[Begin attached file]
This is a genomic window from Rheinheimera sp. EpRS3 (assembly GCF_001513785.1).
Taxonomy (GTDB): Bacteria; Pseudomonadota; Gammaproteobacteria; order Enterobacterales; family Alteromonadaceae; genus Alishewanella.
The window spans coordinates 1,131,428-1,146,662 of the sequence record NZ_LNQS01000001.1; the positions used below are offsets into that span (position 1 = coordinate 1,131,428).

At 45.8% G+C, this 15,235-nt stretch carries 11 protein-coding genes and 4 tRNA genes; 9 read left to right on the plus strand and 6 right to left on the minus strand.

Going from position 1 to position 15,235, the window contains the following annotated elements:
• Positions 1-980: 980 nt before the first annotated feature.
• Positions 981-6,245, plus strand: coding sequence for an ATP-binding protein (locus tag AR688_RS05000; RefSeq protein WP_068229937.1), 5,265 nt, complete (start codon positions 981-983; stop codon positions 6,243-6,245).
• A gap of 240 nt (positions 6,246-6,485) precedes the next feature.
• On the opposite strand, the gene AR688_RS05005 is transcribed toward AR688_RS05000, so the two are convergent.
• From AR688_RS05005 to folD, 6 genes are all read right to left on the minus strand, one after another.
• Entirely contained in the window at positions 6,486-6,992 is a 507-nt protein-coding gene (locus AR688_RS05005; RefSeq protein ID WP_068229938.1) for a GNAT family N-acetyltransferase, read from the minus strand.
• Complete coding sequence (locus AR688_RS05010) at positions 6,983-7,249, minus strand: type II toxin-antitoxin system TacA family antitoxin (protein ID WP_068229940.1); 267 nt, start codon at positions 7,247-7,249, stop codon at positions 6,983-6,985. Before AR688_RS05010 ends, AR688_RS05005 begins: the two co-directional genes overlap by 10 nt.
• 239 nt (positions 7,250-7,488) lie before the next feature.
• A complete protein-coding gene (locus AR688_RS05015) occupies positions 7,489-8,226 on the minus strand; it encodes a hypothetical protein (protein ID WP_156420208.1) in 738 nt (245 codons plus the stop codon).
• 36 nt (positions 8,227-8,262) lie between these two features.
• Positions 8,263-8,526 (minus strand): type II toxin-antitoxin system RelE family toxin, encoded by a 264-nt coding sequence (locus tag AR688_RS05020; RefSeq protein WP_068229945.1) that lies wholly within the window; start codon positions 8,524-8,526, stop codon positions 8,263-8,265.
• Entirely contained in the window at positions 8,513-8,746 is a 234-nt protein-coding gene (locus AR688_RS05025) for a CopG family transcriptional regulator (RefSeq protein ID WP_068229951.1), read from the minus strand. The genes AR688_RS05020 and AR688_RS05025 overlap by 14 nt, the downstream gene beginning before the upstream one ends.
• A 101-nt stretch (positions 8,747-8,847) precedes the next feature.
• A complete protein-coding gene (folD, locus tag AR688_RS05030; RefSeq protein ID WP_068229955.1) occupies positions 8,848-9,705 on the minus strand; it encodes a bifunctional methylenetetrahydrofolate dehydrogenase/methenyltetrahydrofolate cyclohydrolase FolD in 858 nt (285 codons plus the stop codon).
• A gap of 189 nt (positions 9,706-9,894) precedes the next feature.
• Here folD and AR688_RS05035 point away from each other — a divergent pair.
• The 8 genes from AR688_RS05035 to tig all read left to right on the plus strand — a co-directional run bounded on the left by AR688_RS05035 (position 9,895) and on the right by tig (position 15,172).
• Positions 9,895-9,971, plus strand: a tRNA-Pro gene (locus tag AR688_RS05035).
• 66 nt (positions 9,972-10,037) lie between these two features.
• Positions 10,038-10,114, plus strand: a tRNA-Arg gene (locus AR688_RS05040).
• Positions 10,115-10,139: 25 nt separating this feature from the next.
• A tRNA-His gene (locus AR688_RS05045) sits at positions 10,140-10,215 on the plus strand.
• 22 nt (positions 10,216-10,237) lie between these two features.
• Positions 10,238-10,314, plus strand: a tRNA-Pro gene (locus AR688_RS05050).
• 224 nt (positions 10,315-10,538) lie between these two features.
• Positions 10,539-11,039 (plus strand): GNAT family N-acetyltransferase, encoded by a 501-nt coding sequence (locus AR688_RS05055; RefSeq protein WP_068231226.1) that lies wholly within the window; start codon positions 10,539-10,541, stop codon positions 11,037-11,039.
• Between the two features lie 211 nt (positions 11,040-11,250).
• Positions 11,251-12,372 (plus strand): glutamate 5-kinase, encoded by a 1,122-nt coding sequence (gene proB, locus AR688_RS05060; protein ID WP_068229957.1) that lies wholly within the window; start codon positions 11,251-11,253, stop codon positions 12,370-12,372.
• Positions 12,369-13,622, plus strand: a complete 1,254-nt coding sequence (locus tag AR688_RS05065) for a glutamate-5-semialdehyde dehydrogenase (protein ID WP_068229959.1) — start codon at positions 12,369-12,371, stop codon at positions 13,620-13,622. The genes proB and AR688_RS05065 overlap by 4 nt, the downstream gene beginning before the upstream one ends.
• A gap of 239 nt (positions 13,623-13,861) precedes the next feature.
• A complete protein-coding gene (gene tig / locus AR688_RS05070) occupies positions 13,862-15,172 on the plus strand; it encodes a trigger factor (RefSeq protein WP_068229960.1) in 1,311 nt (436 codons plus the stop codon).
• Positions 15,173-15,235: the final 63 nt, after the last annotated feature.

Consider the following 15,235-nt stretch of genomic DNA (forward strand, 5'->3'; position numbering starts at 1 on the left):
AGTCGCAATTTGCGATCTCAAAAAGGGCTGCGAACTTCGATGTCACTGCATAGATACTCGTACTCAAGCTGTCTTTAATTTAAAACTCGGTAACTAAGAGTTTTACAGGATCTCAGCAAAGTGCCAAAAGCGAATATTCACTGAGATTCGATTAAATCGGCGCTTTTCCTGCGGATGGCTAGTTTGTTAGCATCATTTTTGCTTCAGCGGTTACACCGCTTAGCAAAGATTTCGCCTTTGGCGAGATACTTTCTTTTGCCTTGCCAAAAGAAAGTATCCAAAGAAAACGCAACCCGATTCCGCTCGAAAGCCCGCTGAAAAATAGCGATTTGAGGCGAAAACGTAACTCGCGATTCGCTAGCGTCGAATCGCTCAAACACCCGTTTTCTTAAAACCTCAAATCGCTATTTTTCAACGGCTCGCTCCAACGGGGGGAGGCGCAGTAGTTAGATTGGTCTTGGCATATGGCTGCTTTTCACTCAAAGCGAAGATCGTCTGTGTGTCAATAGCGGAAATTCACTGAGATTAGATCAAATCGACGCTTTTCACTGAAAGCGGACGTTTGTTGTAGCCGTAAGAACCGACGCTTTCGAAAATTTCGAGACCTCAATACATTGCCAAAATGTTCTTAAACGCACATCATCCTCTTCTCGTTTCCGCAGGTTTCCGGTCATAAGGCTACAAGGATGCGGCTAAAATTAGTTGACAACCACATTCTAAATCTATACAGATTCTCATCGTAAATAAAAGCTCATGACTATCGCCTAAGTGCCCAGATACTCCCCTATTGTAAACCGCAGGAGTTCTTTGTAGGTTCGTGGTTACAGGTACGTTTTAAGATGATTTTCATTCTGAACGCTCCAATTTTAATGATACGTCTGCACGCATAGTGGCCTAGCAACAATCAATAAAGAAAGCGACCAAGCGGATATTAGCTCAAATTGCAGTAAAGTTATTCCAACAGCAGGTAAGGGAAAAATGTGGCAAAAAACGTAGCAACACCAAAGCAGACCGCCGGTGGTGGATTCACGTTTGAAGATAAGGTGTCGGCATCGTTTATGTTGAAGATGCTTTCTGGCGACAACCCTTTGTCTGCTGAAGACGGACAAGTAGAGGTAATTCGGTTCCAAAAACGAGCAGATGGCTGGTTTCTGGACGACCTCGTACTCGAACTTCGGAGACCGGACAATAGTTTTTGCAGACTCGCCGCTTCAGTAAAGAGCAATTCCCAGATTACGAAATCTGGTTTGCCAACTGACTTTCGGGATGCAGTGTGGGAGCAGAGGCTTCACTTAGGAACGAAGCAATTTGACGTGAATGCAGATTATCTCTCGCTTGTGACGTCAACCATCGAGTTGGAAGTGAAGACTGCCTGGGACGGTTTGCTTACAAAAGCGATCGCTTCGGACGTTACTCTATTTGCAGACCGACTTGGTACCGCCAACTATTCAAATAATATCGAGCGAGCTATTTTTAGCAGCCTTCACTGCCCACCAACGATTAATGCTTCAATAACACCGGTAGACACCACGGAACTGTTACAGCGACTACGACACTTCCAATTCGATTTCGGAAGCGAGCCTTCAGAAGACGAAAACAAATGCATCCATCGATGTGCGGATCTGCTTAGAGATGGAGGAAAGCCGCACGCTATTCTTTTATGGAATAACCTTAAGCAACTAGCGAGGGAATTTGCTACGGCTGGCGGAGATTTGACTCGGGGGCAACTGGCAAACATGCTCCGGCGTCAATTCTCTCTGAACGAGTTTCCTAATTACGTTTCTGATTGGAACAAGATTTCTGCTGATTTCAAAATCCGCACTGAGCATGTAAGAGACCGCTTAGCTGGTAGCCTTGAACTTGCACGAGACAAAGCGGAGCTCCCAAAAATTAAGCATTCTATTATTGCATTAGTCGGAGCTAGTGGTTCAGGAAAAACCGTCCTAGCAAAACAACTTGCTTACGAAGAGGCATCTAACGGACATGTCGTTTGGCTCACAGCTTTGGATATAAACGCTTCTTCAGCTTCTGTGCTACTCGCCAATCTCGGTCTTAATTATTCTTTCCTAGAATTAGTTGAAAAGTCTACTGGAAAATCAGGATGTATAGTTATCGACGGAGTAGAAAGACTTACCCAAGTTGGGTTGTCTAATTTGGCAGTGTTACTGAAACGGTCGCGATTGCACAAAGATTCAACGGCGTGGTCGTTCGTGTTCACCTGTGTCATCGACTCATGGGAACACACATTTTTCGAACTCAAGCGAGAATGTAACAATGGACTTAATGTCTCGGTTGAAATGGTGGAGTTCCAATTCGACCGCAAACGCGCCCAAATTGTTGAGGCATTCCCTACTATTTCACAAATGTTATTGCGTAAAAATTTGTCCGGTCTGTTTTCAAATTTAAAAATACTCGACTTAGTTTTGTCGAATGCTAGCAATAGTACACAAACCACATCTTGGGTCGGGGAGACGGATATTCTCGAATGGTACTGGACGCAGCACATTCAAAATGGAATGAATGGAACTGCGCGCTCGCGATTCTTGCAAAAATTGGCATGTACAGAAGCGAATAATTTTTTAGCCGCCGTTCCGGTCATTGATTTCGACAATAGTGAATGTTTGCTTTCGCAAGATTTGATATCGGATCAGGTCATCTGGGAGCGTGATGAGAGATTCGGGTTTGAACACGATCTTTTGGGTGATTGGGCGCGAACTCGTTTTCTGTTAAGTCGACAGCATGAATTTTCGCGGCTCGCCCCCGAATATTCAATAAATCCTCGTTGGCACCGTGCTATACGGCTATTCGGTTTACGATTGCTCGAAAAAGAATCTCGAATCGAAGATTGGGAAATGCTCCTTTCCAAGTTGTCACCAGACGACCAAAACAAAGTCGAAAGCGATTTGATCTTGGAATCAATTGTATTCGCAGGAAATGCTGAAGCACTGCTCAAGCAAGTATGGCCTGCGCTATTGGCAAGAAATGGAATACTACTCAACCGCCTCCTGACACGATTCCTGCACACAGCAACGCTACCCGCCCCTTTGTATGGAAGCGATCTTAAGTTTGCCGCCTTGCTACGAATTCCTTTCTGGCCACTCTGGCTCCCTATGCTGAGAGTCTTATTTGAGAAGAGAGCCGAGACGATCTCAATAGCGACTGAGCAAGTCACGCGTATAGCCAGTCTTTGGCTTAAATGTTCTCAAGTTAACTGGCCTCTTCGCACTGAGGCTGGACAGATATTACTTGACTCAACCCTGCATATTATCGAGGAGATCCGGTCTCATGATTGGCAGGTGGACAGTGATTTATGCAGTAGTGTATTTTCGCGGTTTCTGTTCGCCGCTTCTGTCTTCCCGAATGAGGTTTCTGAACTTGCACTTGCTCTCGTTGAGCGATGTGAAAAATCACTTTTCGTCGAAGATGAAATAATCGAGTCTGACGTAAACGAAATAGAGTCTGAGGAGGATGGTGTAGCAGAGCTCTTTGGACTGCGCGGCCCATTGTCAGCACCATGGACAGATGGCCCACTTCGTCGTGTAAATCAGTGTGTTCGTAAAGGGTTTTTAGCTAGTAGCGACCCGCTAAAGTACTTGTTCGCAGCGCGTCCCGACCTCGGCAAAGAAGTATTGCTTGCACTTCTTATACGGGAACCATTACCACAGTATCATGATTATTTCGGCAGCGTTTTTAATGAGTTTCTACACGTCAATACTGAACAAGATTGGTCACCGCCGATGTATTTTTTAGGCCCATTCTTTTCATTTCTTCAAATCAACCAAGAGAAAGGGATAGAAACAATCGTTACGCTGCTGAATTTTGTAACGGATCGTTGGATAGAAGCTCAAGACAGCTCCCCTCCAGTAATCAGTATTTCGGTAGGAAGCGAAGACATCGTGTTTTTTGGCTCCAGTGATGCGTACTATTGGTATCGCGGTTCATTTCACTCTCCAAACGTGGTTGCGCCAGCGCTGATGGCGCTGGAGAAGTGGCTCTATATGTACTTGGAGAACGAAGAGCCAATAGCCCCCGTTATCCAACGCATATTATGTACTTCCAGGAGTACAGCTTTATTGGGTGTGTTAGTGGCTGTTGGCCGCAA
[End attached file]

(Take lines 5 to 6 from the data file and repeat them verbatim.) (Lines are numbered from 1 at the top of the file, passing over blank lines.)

Going from position 1 to position 15,235, the window contains the following annotated elements:
• Positions 1-980: 980 nt before the first annotated feature.